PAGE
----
Our concierge family practice doctors at MD 2.0 in Jupiter have been receiving questions lately from some of our patients regarding the latest fad in “miracle cures,” celery juice. Touted on the Internet, in women’s magazines, and in a recent book as the answer to everything from diabetes to heart disease to heartburn, the benefits attributed to daily consumption of celery juice seem too good to be true.
So we thought we’d take a look at some of the claims for the efficacy of celery juice and see whether there’s any science behind it.
Celery juice, the so-called “miracle elixir,” is said to contain “previously unknown sodium cluster salts that actually neutralize pathogens secretly causing hundreds of symptoms and conditions.” The juice is also said to reduce inflammation throughout the body, which is known to trigger numerous health issues.
As a result, proponents claim, a daily glass of celery juice can lower blood pressure, reduce LDL (known as the “bad” cholesterol), ease arthritis, asthma, joint pain, and a host of other chronic illnesses, as well as promoting rapid and effortless weight loss and even curing some cancers.
Celery is a healthy vegetable, containing such vitamins and minerals as vitamins C and K, folate, calcium, potassium, and magnesium. And, like other vegetables, it is high in antioxidant polyphenols, known to reduce inflammation, boost the immune system, and neutralize free radicals which are responsible for cellular damage. But what about the “miracle elixir” claims?
First of all, nutritionists say there is no such thing as “sodium cluster salts.” Celery does, however, contain salt, and juicing the vegetable concentrates the amount of salt you get. The recommended intake of celery juice is 16 ounces in the morning, 30 minutes before breakfast. One bunch of celery, the amount needed to make 16 ounces of celery juice, contains approximately 800 mg. of sodium, The Washington Post reported recently.
“That’s more than you’ll get in two orders of french fries,” Charleston, S.C.-based registered dietitian Debbie Petitpain told The Post. Petitpain is a spokeswoman for the Academy of Nutrition and Dietetics.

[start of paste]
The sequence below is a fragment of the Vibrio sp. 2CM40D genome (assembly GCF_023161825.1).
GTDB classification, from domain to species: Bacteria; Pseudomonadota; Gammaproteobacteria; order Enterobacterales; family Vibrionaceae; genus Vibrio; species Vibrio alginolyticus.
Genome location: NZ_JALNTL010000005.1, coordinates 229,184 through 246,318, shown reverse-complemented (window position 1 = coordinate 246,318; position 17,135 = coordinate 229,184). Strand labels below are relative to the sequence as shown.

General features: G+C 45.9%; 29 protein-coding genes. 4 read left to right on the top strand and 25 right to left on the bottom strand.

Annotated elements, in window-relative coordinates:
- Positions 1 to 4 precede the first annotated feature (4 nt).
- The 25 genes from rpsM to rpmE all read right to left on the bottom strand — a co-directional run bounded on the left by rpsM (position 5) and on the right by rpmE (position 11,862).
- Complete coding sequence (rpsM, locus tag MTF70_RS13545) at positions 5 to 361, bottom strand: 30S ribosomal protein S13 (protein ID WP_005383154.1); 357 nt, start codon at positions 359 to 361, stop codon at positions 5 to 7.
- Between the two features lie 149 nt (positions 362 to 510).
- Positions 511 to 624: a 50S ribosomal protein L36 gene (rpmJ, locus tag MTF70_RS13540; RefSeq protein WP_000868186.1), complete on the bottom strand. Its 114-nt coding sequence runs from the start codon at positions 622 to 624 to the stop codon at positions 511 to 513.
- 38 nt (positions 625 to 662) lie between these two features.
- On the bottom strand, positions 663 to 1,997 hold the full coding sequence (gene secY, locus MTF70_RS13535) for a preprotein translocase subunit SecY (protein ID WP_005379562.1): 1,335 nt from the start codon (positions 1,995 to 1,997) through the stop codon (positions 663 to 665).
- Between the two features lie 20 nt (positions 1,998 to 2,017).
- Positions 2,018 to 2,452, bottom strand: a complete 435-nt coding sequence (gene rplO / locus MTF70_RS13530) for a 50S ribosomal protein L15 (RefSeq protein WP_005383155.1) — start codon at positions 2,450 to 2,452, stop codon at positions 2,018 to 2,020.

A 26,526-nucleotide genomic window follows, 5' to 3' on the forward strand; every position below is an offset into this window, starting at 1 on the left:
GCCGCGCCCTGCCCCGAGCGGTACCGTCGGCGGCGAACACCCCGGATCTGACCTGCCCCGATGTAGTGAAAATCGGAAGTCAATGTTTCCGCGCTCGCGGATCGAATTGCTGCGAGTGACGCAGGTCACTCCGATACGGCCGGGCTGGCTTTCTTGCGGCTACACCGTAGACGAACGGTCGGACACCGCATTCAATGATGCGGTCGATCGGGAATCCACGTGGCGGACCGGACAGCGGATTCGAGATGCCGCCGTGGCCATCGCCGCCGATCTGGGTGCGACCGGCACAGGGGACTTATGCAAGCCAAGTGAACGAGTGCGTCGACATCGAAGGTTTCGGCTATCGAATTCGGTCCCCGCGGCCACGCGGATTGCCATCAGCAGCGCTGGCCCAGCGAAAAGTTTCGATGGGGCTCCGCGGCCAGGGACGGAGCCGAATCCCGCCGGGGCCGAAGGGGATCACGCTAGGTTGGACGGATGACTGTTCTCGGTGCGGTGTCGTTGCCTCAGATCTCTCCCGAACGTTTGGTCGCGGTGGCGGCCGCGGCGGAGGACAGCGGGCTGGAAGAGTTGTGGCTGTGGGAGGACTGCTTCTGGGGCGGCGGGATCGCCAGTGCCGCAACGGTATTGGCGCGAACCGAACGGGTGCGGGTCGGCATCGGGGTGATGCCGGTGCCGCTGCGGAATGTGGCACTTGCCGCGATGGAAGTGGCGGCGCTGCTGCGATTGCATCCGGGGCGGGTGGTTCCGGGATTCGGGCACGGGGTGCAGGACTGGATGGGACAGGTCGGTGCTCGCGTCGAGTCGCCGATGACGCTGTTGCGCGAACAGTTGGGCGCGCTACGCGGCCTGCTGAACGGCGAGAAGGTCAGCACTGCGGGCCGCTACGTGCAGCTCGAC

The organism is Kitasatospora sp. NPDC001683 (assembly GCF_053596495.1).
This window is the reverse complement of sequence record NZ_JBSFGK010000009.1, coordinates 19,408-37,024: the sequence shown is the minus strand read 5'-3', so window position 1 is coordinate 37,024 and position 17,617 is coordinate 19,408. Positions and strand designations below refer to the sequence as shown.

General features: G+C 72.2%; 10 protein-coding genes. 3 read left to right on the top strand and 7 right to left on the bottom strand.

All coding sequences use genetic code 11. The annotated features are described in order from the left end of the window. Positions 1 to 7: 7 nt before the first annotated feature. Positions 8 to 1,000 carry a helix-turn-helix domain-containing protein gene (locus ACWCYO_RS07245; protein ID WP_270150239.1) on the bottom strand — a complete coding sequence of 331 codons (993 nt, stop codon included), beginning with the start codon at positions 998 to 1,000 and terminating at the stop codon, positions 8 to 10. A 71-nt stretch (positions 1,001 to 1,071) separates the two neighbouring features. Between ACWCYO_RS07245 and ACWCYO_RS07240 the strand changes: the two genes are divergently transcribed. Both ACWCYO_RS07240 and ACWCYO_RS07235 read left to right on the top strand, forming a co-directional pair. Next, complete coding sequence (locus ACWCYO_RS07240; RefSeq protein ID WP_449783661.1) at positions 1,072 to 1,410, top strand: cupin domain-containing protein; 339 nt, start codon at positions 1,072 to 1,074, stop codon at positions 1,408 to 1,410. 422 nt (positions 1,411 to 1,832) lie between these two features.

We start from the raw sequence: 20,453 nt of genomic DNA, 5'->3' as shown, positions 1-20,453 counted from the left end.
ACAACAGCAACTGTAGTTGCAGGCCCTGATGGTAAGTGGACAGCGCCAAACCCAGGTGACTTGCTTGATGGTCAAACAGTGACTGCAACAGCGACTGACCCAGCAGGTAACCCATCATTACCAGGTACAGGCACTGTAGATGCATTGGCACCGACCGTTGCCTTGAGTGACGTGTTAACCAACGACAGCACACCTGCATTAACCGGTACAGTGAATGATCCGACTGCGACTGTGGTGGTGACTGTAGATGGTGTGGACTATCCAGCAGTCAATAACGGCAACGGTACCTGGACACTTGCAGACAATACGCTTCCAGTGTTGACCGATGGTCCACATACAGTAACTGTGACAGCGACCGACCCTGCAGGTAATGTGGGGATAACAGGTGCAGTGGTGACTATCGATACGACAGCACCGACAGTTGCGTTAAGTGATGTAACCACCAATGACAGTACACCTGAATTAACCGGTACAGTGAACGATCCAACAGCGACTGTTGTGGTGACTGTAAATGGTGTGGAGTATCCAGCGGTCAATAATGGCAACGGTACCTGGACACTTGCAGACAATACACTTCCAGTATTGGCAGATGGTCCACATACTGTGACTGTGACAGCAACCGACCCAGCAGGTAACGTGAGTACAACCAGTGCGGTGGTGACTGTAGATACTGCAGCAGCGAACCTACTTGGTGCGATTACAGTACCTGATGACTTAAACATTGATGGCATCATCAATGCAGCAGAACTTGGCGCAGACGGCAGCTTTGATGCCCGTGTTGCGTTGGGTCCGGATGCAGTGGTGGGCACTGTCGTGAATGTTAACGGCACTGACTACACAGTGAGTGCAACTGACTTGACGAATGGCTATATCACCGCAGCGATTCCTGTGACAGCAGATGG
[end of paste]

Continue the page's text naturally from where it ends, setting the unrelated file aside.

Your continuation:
Second, while inflammation can be a trigger for many serious and even deadly illnesses (see our recent blog, “Inflammation: The Silent Killer”) there’s no evidence that celery juice can reduce inflammation any better than numerous other fruits and vegetables, including beets, cabbage, parsley, or lettuce.
Finally, juicing any fruit or vegetable extracts some of the healthy fiber they contain. Fiber is not only filling, it helps maintain regularity, prevents the development of diverticulitis and hemorrhoids, and lowers cholesterol and blood glucose levels.
“There is no one ‘superfood’ that can meet all of our daily requirements,” Petitpain told The Post. “And in fact, research continually shows that the best nutrition comes from consuming a variety of food groups and various foods within each group.”
The popular book on celery juice also recommends, in addition to the morning drink, a diet high in fruits and vegetables, free of dairy, sugar, and processed foods. This alone would lead steady weight loss and better health overall, even without the juice.
There is no question that celery is high in many nutrients and antioxidants that can help alleviate many diseases. Unless you’re allergic to celery, as some people are, there’s no reason not to try it if you’re not on a low-salt diet.
But we believe that the most sensible eating plan is one that includes a wide range of fresh fruits, vegetables, low-fat meats and seafood, whole grains, legumes, and nuts. If you’d like more information on this or any related topic, be sure to contact us.